One reason for this success is that for a large number of applications, the browser paradigm has proved a rich, effective, and friendly man-machine interface, easily understood by the average user, which tends to make it a unique standard interface whenever possible.
This is so true that some developers have started using Web browsers and the hypermedia facilities they offer to produce cheaply friendly man-machine interfaces for non-Web applications. The development of some distributed applications has lead naturally to this conclusion: these applications are installed as CGI applications on some server, which mediates HTML interfaces with browsers, using forms for user input [ Harvest, SATAN ].
This cannot usually be done for an application running on the user
workstation (or personal computer) since that station will not in
general run a server. However, with very minimal addition to a browser, it
is possible to use it as an interface to CGI-like programs run on the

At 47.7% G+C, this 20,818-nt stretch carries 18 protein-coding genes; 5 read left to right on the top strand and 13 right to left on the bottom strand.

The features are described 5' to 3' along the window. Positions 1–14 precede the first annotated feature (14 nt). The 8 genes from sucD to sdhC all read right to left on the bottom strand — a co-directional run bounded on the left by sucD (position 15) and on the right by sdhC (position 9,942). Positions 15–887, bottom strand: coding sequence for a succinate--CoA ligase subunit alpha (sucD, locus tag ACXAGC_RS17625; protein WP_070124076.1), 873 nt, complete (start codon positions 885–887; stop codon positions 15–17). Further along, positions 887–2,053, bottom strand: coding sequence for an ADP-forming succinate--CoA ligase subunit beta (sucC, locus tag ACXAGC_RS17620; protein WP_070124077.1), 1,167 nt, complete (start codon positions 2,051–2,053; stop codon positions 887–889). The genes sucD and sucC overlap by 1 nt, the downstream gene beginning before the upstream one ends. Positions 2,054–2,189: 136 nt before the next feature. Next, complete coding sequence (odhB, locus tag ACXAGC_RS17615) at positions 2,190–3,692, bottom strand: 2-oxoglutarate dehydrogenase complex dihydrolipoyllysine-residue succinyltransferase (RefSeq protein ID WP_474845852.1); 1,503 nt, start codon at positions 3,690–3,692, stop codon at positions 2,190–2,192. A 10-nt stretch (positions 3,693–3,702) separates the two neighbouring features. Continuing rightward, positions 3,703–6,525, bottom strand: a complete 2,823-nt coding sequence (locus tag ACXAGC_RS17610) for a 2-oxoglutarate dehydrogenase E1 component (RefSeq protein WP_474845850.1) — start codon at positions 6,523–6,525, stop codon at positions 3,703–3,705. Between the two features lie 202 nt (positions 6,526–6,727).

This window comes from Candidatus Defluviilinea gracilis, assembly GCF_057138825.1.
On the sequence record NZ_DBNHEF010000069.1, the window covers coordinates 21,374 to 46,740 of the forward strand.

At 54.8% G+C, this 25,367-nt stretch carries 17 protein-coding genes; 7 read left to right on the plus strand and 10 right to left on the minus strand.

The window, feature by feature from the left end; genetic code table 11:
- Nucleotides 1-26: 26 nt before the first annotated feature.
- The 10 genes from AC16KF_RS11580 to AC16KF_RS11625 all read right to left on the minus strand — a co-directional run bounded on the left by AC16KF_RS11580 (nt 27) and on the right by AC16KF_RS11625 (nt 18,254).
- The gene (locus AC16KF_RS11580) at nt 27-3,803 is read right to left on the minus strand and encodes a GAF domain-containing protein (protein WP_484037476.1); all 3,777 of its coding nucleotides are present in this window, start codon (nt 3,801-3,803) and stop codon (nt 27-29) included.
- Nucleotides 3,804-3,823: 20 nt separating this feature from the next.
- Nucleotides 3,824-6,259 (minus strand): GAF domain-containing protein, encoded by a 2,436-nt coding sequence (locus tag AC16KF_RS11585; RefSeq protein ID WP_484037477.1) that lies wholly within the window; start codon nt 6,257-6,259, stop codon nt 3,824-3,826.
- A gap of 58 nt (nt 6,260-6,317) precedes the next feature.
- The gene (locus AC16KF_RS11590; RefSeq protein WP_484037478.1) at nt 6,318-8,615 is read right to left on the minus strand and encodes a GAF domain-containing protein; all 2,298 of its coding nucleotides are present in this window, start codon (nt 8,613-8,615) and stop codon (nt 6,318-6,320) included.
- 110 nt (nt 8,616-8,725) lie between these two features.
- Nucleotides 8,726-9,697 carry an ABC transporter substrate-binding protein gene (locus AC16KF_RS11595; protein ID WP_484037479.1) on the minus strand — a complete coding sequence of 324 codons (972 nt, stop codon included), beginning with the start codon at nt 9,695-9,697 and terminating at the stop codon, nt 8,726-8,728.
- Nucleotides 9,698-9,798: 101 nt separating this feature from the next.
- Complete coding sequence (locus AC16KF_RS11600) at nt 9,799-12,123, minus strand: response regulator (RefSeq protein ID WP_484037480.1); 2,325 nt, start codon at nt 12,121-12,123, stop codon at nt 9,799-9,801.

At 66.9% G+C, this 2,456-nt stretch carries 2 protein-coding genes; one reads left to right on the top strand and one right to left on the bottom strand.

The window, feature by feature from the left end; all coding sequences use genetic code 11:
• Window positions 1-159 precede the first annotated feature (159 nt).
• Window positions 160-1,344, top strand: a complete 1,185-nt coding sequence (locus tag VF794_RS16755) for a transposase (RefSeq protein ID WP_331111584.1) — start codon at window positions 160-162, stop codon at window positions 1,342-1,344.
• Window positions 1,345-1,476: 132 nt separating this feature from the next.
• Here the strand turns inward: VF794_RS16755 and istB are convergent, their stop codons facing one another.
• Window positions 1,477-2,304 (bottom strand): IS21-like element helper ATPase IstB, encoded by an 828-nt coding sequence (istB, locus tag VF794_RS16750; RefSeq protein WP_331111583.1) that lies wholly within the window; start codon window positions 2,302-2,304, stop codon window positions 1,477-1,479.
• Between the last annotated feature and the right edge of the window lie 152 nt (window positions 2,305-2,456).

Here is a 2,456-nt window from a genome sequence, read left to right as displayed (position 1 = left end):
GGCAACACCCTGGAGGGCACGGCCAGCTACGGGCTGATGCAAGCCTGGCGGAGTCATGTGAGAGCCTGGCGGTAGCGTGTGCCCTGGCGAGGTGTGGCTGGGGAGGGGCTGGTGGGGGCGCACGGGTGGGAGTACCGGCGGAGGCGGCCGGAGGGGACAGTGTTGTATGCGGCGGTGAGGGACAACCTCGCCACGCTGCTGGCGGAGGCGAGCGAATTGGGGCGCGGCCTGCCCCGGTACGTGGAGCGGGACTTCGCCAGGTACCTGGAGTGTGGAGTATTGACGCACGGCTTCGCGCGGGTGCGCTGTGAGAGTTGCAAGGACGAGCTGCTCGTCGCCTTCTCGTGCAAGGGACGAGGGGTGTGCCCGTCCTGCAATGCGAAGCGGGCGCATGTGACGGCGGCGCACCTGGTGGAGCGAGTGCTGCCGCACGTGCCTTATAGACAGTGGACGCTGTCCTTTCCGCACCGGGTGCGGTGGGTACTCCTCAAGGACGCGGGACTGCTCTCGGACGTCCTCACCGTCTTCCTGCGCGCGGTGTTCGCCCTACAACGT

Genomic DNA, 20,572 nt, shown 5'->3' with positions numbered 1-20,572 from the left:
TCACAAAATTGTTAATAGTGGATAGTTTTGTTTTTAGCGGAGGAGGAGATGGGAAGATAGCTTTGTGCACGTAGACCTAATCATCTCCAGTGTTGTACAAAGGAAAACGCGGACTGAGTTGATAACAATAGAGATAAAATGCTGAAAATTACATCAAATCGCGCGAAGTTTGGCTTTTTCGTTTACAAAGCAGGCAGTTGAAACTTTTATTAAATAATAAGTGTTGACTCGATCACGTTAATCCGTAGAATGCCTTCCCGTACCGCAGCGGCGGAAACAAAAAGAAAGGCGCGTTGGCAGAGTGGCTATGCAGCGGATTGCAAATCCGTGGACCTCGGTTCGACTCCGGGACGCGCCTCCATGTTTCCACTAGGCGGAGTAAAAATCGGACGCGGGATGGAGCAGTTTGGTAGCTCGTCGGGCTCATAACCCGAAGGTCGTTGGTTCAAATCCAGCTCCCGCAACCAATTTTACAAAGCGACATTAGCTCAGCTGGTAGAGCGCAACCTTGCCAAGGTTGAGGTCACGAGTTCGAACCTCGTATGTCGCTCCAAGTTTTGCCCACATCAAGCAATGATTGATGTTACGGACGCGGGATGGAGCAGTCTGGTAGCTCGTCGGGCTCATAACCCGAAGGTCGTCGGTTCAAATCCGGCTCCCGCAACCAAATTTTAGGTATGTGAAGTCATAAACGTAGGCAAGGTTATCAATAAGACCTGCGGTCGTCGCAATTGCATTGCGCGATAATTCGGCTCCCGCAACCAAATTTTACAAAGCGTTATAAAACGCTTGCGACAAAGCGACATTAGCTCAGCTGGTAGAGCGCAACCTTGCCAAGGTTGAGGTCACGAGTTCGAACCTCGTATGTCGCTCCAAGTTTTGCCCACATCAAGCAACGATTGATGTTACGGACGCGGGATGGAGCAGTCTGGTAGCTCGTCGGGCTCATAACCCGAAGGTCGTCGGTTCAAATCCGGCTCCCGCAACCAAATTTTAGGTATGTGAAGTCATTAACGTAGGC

local machine. This feature is available on the
MMM allows the user to specify a "local binaries directory",
such that any URI of the form
will be considered as a call to a program
foo in that directory.
The text output of the program (usually HTML source) is then
displayed by the browser, spiced with links to documentation or to
This approach was used to implement very cheaply CD-Punch, an
interactive debugger (still a prototype) for ISO-9660 file systems,
with full online documentation.
Our conclusion is that Web browsers have 2 aspects:
Another issue to be considered is that we should expect browsers with various capabilities to appear on the market, and that, most likely, users will have several browsers available, more or less convenient, depending on the type of site or data they want to access. In such a context, it should be made easy to switch between browsers to observe a given site. This will in particular require that much of the communication data used by one browser be made easily available to others.